The US Department of Transportation requires airlines to offer consumers either 24 hour holds or 24 hour refunds for tickets they sell which are purchased at least a week in advance of travel.
United and Delta have offered 24 hour refunds even day of travel, not limiting the “courtesy cancel” benefit to reservations that are at least 7 days prior to departure.
American used to offer reservation holds (but not cancellation), even before the DOT required it. Effective April 1 they moved to 24 hour refunds for reservations made 7 days in advance or more (but — meeting minimum requirements, but not competitive with United and Delta — not within 7 days of travel). They left the hold option up on their website although it’s no longer available for everyone every time.
United’s published policy has not changed and appears at United.com: 24 hours from purchase to cancel a ticket, even for close-in travel.
Reservations emails, though, have changed. Sometime between August and October, United added language to their email receipts that 24 hour refunds are available only “if the reservation is made one week or more prior to scheduled flight departure.”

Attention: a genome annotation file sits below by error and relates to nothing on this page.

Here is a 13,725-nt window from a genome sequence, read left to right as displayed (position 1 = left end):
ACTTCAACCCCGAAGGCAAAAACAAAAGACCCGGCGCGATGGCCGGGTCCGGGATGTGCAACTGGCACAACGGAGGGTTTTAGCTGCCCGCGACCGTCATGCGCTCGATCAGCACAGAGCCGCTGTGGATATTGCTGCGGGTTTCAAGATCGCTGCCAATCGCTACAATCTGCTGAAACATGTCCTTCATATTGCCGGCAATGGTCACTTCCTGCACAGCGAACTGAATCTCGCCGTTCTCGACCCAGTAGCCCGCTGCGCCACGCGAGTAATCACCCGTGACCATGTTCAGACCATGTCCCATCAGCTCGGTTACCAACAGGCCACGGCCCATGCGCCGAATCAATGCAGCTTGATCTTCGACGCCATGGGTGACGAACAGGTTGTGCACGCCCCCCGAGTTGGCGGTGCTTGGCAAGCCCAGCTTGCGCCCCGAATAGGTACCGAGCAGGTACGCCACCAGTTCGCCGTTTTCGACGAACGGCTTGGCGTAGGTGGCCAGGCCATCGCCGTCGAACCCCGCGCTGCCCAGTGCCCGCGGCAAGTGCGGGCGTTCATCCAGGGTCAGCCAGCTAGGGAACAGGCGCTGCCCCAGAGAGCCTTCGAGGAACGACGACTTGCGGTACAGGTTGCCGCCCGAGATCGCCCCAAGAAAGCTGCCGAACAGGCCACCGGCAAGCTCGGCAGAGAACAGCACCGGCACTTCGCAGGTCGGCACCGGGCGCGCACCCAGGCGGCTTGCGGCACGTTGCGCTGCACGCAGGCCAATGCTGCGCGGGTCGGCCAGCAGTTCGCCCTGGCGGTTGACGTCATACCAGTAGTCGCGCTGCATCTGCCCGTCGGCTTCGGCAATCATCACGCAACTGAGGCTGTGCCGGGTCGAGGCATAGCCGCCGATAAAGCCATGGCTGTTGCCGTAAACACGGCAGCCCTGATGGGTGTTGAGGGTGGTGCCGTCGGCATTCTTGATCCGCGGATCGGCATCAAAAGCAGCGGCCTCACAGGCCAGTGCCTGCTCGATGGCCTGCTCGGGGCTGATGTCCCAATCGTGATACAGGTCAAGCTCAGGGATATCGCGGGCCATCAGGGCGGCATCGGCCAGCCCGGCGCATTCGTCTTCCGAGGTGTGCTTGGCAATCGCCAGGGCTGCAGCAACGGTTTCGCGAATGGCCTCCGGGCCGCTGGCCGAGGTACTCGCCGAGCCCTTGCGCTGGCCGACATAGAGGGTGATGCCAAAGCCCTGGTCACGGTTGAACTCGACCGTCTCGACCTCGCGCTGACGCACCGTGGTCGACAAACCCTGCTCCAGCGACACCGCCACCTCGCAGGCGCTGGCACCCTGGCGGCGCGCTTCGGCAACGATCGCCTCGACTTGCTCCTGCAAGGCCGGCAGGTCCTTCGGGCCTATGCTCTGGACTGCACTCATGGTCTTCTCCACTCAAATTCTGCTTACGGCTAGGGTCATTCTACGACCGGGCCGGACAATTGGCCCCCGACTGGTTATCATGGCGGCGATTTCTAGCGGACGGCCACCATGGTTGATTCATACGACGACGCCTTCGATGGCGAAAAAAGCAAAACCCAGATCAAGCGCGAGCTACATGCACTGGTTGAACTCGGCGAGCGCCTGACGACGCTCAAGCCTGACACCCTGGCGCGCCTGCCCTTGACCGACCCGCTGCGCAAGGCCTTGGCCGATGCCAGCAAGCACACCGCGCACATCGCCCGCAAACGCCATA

And here’s the language from October 29:
Refunds Within 24 Hours
When you book and ticket a reservation through united.com, the United mobile app, the United Customer Contact Center, at our ticket counters or city ticket offices, or if you use MileagePlus® miles to book an award ticket, we will allow you to cancel the ticketed reservation without penalty and receive a 100 percent refund of the ticket price to the original form of payment if you cancel the reservation within 24 hours of purchase and if the reservation is made one week or more prior to scheduled flight departure.
This new language mirror’s American’s policy, and comes after American’s President Scott Kirby became United’s President.
However a United spokesperson tells me, “We have not changed our policy to require the 7 day advance purchase and we have no plans to change the policy.”
That naturally leads to the question of why they’d change the standard language in their emails to inaccurately describe their policy. Someone actively made this change, and did it recently it seems. I’m working to find out why.